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About Oscola Referencing Style

Referencing is the process of adding citations of the sources you’ve used to collect information for drafting any document. These are usually the practices of scholars who conduct in-depth research to study any particular topic. Out of a few commonly used referencing styles, OSCOLA is in the top 3.

OSCOLA, the acronym of Oxford Stand for Citation of Legal Authorities, is created for law referencing by Oxford University. This is a referencing style, where the citations are placed in the footnotes and explained in bibliographies. Let’s now take a look at both of them in the below section.

What Are the 2 Types of Citation in OSCOLA Referencing Style?

1. Footnotes

Footnotes are the notes that are placed at the bottom of a page. These include comments, citations, notes, and so on regarding the content on that particular page.

2. Bibliography

The bibliography is the page attached at the end of the whole document that includes the sources that are used as a reference to draft that document.

These are the 2 main types of citations that are used in the OSCOLA referencing style. Let us now look into the principles one must follow for using this style.

What Are Some Principles of Using the OSCOLA Referencing Style?

Here are a few principles that you should follow while citing the sources using OSCOLA referencing style:

1. Quotations

  1. Quotations of three or fewer lines only are incorporated in the text.
  2. Use ‘single quotation marks’ for all purposes.
  3. When submitting work for a Turnitin, use “double quotation marks.”

2. Footnotes

  1. Use the footnote mark at the end of the sentence.
  2. You can also use the same mark after the word or phrase.
  3. The superscript number is to be placed after a full stop or comma.
  4. Separate more than one citation using a semi-colon in the footnotes.

3. Author’s Names

  1. Include the author’s name as it is in the publication.
  2. Omit any postnominals such as QC from the citations.
  3. Include the name of the first author, followed by ‘and others’ if there are more than three authors.
  4. If no author is identified, but an organization or institution takes the editorial responsibility, then cite it as the author.
  5. If there is none to take the editorial responsibilities, then start the citation with the title.
  6. Use the surname before the author’s first name or initial in the footnotes.
  7. If using a bibliophile, then use the surname first, followed by the initial(s) and a comma.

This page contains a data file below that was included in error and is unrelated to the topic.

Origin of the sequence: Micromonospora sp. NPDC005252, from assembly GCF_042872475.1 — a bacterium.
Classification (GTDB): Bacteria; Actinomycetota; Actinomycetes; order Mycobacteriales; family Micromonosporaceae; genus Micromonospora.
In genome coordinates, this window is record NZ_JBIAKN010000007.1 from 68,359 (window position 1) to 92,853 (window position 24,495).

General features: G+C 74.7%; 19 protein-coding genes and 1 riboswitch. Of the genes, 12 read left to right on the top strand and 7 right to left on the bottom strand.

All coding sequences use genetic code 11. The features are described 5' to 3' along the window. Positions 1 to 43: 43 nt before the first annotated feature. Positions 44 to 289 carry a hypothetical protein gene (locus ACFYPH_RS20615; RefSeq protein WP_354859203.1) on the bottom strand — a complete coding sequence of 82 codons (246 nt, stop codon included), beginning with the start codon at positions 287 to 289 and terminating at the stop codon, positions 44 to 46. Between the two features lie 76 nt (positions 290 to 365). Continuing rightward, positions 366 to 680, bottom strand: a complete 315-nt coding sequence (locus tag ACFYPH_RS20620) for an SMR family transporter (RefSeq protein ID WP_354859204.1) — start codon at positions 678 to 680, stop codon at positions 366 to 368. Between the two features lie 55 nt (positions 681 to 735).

4. Titles

  1. Capitalize the first letter of all major words in a title.
  2. Italicize titles of books, publications with ISBN, and similar ones.
  3. Capitalize the rest but do not italicize any of them.
  4. Do not capitalize words like- ‘for, and, they, or, the’ unless they are at the starting of the title.

5. Pinpoints

  1. Pinpoints to elements such as parts, chapters, pages, paragraphs at the end of the citation.
  2. Pinpoint paragraphs using square brackets for cases.
  3. Separate paragraph numbers in square brackets for more than one.
  4. Insert a dash between the square brackets for citing spans.
  5. If it isn’t for cases, then use- ‘pt’ for the part; ‘ch’ for the chapter, and ‘para’ for a paragraph.
  6. For page numbers, use- p or pp.
  7. To include page number after chapter or part, use a comma before the page number.
  8. To use an unspecified page number after an initial page, use the initial page number followed by ff.

6. Electronic Sources

This is for instances when it is not about cases and legislation:

  1. If the online publication also has a hardcopy, then cite the offline source.
  2. It isn’t mandatory to cite electronic sources for the ones with a hard copy.
  3. If the sources are available only electronically, then they should end with a web address in angled brackets.
  4. The online citation should be followed by the recent access date in the format of- “accessed 1 January 2010.”
  5. Include http:// if the web address doesn’t start with ‘www.’

7. Dates

  1. Use ‘1 January 2015’ whenever a full date is to be included in the citations.
  2. It isn’t mandatory to include ‘st’ or ‘th’ after the day.
  3. If it spans more than one year of the same century, then it should be cited as: ‘1970-1980.’

8. Subsequent Citations

  1. If the citation is the same as the previous one, then include ‘ibid’ in the footnote.
  2. If the citation is the same as others, use a shortened form.
  3. It should be followed by a reference to footnote and by differing pinpoints.

These are some principles that every student should follow while using OSCOLA referencing style to cite their sources.

How to Cite Sources Using the OSCOLA Referencing Style?

Here are the OSCOLA referencing style formats for various sources with examples:

1. Cases

a. Cases with neutral citations

Case name | [year] | court | number, | [year] OR (year) | volume | report abbreviation | first page

Example: Corr v IBC Vehicles Ltd [2008] UKHL 13, [2008] 1 AC 884

b. Cases without neutral citations

Case name | [year] OR (year) | volume | report abbreviation | first page | (court)

Example: Barrett v Enfield LBC [2001] 2 AC 550 (HL)